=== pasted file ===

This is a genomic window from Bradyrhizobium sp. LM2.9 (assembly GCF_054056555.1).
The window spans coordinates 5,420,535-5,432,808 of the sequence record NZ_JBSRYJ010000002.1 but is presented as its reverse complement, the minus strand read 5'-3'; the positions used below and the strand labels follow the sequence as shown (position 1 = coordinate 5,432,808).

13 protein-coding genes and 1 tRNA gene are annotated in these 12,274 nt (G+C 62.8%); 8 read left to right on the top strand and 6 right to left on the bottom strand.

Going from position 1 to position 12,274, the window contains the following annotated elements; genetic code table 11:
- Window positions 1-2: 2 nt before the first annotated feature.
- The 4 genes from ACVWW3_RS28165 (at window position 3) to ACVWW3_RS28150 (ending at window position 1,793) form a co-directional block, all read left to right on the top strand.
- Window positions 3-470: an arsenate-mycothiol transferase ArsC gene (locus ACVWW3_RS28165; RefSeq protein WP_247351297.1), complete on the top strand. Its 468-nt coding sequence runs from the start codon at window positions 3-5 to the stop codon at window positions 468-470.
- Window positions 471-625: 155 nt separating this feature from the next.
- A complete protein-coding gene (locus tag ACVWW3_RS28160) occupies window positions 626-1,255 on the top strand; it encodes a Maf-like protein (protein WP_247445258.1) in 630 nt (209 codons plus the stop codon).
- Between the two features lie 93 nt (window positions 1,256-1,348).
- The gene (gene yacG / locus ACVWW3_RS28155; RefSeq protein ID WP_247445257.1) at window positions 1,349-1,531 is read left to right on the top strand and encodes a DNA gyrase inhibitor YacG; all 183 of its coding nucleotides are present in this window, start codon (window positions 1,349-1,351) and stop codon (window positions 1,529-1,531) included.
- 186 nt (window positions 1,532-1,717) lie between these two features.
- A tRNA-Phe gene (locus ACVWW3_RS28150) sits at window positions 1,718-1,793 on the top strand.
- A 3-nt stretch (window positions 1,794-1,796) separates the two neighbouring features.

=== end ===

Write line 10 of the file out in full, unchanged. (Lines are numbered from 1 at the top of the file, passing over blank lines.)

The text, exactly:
- Between the two features lie 93 nt (window positions 1,256-1,348).